The Hebraic session features a piece entitled "Rav's Nigun" which, upon mention, sets Katz off onto multiple topics. "I was teaching Anthropology and I had in my class this woman who used to bring her husband who happened to be a Rabbi. One day he invited me to the house for a real Friday night dinner. We had a wonderful time, he did the prayers in Hebrew and sang and it was absolutely a night of magic. At the end of the evening he gave me this book on Hasidic and Chabad melodies of the 17th and 18th century. The first one goes sort of andante (singing the tune). I wondered how would that sound fast (singing the tune); You can hear it on the album and the reason why I made it fast is because I want the Rabbi to really dance...I wanted to express the feeling of dancing with ecstasy...dancing with the Holy Spirit to achieve a moment of unity, a sense of wonder, a sense of magic."

Moving on to the African set, its commonality with jazz is obvious but what is not so clear is its harmony with the Hebraic material. Katz goes back to the roots as part of an explanation. "I did a Friday night Shabbat service with a cantor, Cantor Michaelson—we did a jazz service called Jazz Hebraica—the whole Torah is a melody. What they have on the letters are these little dots and markings, cantillation, and I have studied them. So that tradition of music and improvisation is very much a part of the Hebraic tradition... I played some rather avant-garde stuff on the piano and the cantor would sing around it and it was rather exciting... I opened up the ceremony with a guy on a completely empty stage with a bongo. And they said why did you do it? I said have you forgotten where we come from? Have you forgotten Egypt is in Africa? We have African roots... they think we come from Brooklyn."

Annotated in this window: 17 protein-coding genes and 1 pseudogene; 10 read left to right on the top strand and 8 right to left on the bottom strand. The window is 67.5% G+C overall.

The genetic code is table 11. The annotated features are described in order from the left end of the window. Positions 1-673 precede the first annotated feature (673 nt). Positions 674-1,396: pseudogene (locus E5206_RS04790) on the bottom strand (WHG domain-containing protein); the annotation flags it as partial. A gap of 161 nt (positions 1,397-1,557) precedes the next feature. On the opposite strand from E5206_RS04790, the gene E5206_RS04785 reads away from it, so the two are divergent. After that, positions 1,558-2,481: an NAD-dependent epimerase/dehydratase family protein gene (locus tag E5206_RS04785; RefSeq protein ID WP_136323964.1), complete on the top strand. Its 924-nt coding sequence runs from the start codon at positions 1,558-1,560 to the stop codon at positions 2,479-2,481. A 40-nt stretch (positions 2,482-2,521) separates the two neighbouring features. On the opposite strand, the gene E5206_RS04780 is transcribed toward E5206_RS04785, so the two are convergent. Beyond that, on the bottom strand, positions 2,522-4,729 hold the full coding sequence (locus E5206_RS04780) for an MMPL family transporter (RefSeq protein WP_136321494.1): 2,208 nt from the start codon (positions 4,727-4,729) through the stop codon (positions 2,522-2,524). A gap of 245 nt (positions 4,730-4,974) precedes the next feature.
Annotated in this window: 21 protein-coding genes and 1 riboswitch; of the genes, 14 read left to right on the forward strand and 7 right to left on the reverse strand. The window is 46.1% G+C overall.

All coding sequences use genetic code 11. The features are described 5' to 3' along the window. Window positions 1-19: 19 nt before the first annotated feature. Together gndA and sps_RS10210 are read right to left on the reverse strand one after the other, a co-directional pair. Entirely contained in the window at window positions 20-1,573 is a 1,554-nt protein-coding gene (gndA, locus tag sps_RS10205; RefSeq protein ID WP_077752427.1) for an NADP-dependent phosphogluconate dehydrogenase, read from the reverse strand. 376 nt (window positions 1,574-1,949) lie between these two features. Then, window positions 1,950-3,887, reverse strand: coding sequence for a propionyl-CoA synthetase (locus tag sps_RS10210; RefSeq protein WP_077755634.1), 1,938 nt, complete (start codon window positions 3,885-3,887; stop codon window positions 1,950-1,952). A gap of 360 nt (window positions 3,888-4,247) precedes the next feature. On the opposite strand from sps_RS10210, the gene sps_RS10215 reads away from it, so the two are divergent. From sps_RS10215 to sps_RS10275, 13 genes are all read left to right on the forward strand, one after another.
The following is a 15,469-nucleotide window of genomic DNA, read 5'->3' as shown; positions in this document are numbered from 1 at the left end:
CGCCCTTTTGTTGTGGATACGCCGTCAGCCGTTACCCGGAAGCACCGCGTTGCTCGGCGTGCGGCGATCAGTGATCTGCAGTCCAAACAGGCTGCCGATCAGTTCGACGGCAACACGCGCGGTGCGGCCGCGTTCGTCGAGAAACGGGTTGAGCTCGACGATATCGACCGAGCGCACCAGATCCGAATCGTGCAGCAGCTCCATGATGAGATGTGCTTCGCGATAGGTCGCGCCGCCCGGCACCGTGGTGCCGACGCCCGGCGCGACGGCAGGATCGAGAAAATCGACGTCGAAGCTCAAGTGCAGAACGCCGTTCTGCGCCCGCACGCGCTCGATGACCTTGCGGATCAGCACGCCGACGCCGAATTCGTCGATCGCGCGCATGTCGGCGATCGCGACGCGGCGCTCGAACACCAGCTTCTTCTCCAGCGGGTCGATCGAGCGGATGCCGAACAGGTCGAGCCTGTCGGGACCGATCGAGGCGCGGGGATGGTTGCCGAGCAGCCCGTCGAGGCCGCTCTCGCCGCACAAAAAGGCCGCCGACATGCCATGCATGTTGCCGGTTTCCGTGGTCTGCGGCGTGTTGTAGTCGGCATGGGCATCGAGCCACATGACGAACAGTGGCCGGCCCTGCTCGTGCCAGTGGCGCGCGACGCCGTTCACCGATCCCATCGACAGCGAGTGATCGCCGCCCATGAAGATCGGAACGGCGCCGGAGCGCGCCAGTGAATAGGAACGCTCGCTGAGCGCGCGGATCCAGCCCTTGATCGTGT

With today's worldwide dogmatic and nationalistic divisiveness, Katz' pluralistic view on spirituality is refreshing and timely. "Beyond religion there is God. The great Gregory, from whom you got the Gregorian chant said to define God is impossible. I have always believed that. Behind every dogma, there is that one unexplainable moment that creates every other unexplainable moment and the idea is not to understand it but to be moved by that mystery. For me it is the Hebraic moment, for other people it is the Christian moment, for others it is the Islamic moment. That is why that I think when Jesus said I have a house of many mansions, what does he mean? Many different kinds of ways of looking. At this moment that is what I believe. Maybe when I hang up I'll change my mind."

At the age of 88, Fred Katz carries on today as a consummate Renaissance man. Philosopher, anthropologist, composer and musician, he continues to produce new works, expressing his creativity through innovation and playing his beloved cello and piano. In the process, he shares those wonderful unexplainable moments with all who take the time to listen.

Recommended Listening:

Chico Hamilton—The Complete Pacific Jazz Recordings (Pacific Jazz-Mosaic, 1954-59)

Ken Nordine—Word Jazz/Son of Word Jazz (Dot-Rhino/London, 1957)

Fred Katz—Soul-o-cello (Decca, 1957)

Fred Katz—Folk Songs for Far Out Folk (Warner Bros.-Reboot Stereophonic, 1958)

Fred Katz—4-5-6 Trio (Decca, 1958)

Fred Katz—And His Jammers (Decca, 1958)